Tammie is keen to encourage other women to choose a career in engineering
With a focus on learning practical, on-the-job skills, an apprenticeship in Cumbria was the perfect choice for Tammie.
“I always knew that I wanted to do an apprenticeship,” she said. “I’ve had a pair of overalls from being really young and I’ve always enjoyed messing with stuff at my dad’s allotment and being practical with my hands.
“It was great to be taught the knowledge and practical skills side by side with an apprenticeship, and I studied for my NC [National Certificate] and HNC [Higher National Certificate] at Furness College over the four years.
“For the first year of the apprenticeship, I was in the Skills Centre learning practical skills, and during the second, third and fourth year, I was out on the shop floor working on different assets.
“I spent time on a converting asset and on a paper machine to see which I liked best as they’re very different, and I prefer converting.
“In the second and third year, I shadowed members of staff and was given projects to work on.
“You get much more independence towards the end of the fourth year, and I was left to work on my own which led really well into my job as a technician and helped me a lot. You’re trusted with your work but no one will ever let you struggle and everyone has always got time to help you at Kimberly-Clark.”
Tammie is keen to educate other young people in Cumbria about the opportunities available to them – particularly young women who are considering a career in engineering.
“I knew there were opportunities in the area with the likes of Kimberly-Clark, GSK and BAE Systems, so I’d encourage others to go to careers fairs and events to find out more and do their research,” she said.
“Our apprentice training team often go into schools to tell pupils about the range of opportunities on offer.
“We’re keen to encourage more girls to get into engineering, and being a woman is no barrier to success. To my colleagues, I’m not ‘Tammie the girl’, I’m ‘Tammie the electrician’.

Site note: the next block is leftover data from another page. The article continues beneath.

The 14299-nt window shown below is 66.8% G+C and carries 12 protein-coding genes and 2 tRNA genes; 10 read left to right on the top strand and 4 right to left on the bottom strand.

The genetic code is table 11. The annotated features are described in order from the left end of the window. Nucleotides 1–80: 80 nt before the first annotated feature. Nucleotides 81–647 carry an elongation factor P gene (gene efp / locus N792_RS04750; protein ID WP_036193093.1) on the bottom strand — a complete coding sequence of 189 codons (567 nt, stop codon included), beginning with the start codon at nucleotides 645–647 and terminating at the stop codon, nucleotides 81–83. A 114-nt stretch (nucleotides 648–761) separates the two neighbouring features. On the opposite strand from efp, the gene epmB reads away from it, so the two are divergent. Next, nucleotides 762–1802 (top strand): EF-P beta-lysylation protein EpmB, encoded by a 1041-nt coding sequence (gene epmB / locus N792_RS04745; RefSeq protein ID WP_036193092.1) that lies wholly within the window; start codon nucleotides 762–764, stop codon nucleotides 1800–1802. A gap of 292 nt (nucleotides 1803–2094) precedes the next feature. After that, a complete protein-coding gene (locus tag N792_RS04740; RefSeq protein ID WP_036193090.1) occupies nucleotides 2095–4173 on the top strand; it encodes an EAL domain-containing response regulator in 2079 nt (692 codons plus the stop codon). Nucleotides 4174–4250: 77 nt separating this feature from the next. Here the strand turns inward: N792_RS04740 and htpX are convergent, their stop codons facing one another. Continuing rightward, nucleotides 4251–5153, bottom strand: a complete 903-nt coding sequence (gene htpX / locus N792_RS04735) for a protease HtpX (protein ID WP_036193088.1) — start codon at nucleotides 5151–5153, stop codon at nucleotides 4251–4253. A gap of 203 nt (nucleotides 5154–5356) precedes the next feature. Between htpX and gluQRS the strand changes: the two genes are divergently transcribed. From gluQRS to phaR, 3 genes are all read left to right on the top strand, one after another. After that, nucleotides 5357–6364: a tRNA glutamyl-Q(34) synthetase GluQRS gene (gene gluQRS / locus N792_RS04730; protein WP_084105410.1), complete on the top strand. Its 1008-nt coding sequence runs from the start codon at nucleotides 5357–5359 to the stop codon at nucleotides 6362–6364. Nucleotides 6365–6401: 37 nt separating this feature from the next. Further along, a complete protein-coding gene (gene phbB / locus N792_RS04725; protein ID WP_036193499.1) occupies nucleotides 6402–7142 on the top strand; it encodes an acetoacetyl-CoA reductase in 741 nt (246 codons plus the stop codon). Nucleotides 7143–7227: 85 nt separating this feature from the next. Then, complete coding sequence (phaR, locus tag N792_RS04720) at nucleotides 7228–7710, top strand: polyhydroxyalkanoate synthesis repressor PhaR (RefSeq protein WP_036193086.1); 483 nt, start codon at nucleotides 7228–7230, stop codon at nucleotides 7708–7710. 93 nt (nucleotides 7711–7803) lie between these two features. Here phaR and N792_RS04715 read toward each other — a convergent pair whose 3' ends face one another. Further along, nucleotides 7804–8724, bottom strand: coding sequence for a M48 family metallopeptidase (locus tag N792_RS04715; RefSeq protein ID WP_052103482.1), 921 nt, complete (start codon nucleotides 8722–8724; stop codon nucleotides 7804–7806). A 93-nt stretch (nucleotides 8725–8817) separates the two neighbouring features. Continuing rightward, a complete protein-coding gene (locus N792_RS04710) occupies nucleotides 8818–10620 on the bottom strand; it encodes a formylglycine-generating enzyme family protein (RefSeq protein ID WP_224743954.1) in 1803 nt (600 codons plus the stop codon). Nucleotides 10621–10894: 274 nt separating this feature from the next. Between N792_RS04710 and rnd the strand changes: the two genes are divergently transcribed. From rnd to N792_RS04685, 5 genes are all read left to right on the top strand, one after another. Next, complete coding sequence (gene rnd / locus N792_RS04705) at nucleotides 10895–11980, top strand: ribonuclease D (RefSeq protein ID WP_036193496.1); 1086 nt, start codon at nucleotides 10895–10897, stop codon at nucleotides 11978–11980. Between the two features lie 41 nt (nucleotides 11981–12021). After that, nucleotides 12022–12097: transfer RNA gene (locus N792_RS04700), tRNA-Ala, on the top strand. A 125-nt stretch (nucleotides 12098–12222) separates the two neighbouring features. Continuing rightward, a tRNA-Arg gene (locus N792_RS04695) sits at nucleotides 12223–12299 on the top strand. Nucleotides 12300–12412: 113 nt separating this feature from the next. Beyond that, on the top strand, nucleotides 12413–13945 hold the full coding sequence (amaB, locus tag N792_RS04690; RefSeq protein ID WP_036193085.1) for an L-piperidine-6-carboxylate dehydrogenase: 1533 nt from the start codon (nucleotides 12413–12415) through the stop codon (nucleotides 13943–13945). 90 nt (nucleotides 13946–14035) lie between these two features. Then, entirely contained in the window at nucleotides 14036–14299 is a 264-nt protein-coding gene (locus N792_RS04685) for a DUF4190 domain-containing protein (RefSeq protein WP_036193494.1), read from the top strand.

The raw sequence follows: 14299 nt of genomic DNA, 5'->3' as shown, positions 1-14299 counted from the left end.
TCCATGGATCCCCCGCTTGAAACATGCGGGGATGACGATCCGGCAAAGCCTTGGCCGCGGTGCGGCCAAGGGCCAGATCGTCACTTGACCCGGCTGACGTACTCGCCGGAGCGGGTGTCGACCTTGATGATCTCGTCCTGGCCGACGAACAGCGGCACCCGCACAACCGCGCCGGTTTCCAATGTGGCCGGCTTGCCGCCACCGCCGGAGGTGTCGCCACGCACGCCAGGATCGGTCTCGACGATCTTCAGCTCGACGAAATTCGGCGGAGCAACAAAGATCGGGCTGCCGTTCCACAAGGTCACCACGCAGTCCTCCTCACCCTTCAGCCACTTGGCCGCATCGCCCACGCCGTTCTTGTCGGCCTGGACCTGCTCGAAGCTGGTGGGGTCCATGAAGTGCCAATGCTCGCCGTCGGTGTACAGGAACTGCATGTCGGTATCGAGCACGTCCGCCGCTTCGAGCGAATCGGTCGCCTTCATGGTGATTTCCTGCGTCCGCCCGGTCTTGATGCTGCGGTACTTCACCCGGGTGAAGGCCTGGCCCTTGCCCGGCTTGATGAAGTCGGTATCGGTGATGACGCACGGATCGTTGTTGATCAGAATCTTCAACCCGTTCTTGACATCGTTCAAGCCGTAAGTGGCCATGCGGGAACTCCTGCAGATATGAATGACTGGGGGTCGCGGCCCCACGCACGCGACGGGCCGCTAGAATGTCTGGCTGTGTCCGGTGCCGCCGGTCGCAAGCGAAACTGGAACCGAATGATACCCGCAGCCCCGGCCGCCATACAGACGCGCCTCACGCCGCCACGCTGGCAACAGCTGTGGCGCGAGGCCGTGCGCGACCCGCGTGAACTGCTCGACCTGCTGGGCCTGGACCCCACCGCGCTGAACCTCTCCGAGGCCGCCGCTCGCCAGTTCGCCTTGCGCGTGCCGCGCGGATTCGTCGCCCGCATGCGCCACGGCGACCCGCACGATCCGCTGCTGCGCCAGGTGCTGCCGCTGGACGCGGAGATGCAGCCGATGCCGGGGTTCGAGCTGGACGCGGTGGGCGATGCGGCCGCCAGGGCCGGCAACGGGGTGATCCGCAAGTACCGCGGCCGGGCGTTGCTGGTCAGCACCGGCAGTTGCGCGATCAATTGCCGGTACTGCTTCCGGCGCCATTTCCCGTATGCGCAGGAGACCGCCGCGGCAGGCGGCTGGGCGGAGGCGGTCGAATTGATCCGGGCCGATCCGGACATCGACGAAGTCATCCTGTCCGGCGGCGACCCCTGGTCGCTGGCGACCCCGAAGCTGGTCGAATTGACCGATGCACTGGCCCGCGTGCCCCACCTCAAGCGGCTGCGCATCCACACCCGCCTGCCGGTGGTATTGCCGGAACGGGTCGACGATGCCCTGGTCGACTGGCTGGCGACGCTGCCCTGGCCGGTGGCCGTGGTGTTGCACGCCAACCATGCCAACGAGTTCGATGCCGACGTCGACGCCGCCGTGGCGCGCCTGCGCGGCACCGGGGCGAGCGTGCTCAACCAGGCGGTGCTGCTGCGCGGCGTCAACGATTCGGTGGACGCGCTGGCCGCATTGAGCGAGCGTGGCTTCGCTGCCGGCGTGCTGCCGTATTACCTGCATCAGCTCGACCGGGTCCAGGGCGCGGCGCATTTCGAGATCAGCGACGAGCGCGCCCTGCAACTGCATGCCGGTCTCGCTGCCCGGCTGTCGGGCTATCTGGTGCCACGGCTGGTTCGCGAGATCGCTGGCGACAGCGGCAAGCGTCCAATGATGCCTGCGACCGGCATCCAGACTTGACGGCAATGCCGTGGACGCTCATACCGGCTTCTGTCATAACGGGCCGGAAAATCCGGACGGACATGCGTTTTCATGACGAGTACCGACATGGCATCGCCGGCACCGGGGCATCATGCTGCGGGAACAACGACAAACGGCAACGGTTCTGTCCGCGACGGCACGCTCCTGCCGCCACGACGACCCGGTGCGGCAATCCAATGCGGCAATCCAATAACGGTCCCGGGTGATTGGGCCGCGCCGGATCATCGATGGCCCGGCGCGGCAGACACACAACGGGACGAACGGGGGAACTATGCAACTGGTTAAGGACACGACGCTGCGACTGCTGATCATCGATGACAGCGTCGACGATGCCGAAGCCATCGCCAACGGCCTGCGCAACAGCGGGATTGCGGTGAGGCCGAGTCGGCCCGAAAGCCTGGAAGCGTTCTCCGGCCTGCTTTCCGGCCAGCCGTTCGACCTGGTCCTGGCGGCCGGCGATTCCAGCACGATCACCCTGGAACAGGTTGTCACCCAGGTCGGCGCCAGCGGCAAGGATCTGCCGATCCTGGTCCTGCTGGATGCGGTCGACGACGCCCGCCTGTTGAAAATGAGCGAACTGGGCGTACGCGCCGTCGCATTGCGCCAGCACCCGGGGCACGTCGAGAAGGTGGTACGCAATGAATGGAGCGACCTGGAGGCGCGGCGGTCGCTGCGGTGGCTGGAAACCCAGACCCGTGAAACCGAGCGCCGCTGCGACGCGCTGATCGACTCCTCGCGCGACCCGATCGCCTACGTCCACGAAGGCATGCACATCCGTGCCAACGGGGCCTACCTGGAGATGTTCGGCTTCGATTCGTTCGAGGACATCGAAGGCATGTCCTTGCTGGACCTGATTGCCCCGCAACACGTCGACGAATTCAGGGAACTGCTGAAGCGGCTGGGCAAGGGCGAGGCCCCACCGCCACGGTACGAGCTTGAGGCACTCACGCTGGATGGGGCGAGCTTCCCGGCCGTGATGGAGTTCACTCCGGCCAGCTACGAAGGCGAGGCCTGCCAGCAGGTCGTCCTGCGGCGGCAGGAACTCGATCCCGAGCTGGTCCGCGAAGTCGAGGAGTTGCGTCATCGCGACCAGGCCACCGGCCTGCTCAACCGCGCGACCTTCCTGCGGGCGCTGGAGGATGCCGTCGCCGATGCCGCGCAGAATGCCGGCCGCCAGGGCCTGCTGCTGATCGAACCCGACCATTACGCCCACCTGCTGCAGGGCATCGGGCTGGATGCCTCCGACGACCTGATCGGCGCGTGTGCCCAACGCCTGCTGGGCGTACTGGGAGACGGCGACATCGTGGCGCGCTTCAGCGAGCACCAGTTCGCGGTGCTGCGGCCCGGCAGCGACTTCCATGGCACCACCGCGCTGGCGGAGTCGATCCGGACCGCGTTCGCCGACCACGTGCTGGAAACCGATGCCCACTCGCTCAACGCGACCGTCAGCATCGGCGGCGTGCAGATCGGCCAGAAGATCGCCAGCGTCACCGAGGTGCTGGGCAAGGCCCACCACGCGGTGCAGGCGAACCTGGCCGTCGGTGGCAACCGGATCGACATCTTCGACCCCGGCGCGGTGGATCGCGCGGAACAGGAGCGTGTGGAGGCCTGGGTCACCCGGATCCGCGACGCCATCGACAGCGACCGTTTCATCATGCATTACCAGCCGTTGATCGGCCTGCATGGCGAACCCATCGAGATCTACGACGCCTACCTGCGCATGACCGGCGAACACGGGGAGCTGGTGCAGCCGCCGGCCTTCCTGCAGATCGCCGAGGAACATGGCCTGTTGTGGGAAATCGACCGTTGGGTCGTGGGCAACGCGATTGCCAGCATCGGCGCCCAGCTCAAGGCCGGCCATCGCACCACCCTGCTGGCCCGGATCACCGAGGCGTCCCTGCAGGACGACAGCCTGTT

“I hope girls see other women in engineering, like I did at Kimberly-Clark, and feel like they can do it too.”
After serving her time as an apprentice, Tammie was offered the role of Electrical Technician to continue her career at Kimberly-Clark.
“It’s a big step from apprentice to technician, but it helped massively to be left on my own a bit towards the end of my apprenticeship,” she said.
“On a typical day, we have a morning meeting to pick up issues from the past 24 hours and spend the rest of the morning working on them.
“If everything is running smoothly, I work with an engineer on other projects, such as asset improvement, in the afternoons. I still use the hands-on knowledge I gained during my apprenticeship, but we also spend time working on a laptop as technology moves on.
“In the future, I’d like to stay within engineering as there’s lots of paths you can go on.
“I’d always keep a base in Cumbria but I’d like to travel to other Kimberly-Clark sites in Europe.
“The women that have gone before me at Kimberly-Clark are great role models and some are now members of the senior leadership team. In Barrow and in the wider company, women are doing really, really well.”
After years of earning while learning with her apprenticeship, Tammie is now in the position to afford her own property in Cumbria.
“I’ve bought a house in Barrow with my partner, which is so exciting, and I wouldn’t have been able to do that without my apprenticeship,” she said. “I also got a new car recently, and you can accommodate things like that with earning while you learn.
“I can’t see myself living anywhere else outside of Cumbria. So many people pay to come on holiday to Cumbria and we only live half an hour from The Lake District.
“We’re not that far from the motorway, either, to get to Manchester and other cities.
“People sometimes don’t realise what’s here in Cumbria and the Furness Peninsula, but I think it’s brilliant.”